• The Balkans in the New Millennium: In The Shadow of Peace and War

      Gallagher, Tom G.P. (2007)
      Can the Balkans ever become a peaceful penisula like that of Scandinavia? With enlightened backing, can it ever make common cause with the rest of Europe rather than being an arena of periodic conflicts, political misrule, and economic misery? In the last years of the twentieth century, Western states watched with alarm as a wave of conflicts swept over much of the Balkans. Ethno-nationalist disputes, often stoked by unprincipled leaders, plunged Yugoslavia into bloody warfare. Romania, Bulgaria and Albania struggled to find stability as they reeled from the collapse of the communist social system and even Greece became embroiled in the Yugoslav tragedy. This new book examines the politics and international relations of the Balkans during a decade of mounting external involvement in its affairs.
    • The Balkans Since The Cold War: From Tyranny to Tragedy.

      Gallagher, Tom G.P. (Routledge, 2007)
      At the end of the Cold War, the Balkan states of South East Europe were in crisis. They had emerged from two decades of hardline communism with their economies in disarray and authoritarian leaders poised to whip up nationalist feelings so as to cling on to power. The break up of Yugoslavia followed in 1991 along with prolonged instability in Romania, Bulgaria and Albania. The Balkans After The Cold War analyses these turbulent events, which led to violence on a scale not seen in Europe for nearly 50 years and offers a detailed critique of Western policy towards the region. This volume follows on from the recently published Outcast Europe: The Balkans, 1789 - 1989 - from the Ottomans to Milosevic, also by Tom Gallagher.
    • From thieves to nation-builders: The nexus of banditry, insurgency and state-making in the Balkans, 1804-2006

      Anderson, Bobby (2007)
      The Yugoslav wars of the 1990s - namely Croatia/ Bosnia (1991-1995) and Kosovo (1998-1999) - were the focus of unprecedented, and uninformed, international attention. This attention accepted at face value an ethnic rationale for the conflict that was often peddled by the combatants themselves; such rationales served to mask the economic and political aspirations of engaged state- and non-state actors. The wars allowed organised crime to take root and proliferate exponentially across geographical, political, and economic spheres. It became a tool of states, militaries and militias; states co-opted criminals, and vice-versa. The Serbian state became a criminal entity (as did, to a lesser extent, surrounding states) in partial control of a thoroughly criminalised regional combat economy, often in collusion with supposed ethnic `enemies.¿ Reconstruction, development, and governance interventions conducted by international actors in the successor states of the former Yugoslavia remain stifled by an absence of understanding of both the systematic infrastructural presence of organised crime, and a lack of acknowledgement of the economic rationales underlying the wars themselves.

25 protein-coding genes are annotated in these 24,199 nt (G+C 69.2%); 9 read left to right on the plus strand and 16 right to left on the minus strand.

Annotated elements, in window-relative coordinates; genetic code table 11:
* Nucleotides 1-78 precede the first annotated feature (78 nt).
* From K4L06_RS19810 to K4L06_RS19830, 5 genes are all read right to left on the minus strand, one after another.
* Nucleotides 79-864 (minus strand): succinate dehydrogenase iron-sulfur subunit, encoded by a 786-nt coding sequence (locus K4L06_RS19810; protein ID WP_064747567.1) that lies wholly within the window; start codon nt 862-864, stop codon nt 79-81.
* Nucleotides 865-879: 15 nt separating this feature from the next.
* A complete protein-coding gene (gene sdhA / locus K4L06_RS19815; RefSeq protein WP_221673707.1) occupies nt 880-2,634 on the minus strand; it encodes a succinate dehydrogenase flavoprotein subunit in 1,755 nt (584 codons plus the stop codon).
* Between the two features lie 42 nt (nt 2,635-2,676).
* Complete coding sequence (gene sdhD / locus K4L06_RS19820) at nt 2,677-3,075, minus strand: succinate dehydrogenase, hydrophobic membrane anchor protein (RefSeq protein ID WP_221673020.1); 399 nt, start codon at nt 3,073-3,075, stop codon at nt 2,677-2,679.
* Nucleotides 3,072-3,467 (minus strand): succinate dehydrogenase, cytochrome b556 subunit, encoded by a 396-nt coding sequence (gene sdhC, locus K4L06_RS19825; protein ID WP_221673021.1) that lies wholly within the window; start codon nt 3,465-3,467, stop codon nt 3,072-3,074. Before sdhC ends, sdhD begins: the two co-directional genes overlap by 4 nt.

• Outcast Europe: The Balkans, 1789-1989, From the Ottomans To Milosevi¿.

      Gallagher, Tom G.P. (2005)
      Examining two centuries of Balkan politics, from the emergence of nationalism to the retreat of Communist power in 1989, this is the first book to systematically argue that many of the region's problems are external in origin. A decade of instability in the Balkan states of southeast Europe has given the region one of the worst images in world politics. The Balkans has become synonymous with chaos and extremism. Balkanization, meaning conflict arising from the fragmentation of political power, is a condition feared across the globe. This new text assesses the key issues of Balkan politics, showing how the development of exclusive nationalism has prevented the region¿s human and material resources from being harnessed in a constructive way. It argues that the proximity of the Balkans to the great powers is the main reason for instability and decline. Britain, Russia, Austria-Hungary, France and finally the USA had conflicting ambitions and interests in the region. Russia had imperial designs before and after the 1917 Revolution. The Western powers sometimes tolerated these or encouraged undemocratic local forces to exercise control in order to block further Soviet expansion. Leading authority Tom Gallagher examines the origins of these Western prejudices towards the Balkans, tracing the damaging effects of policies based on Western lethargy and cynicism, and reassesses the negative image of the region, its citizens, their leadership skills and their potential to overcome crucial problems.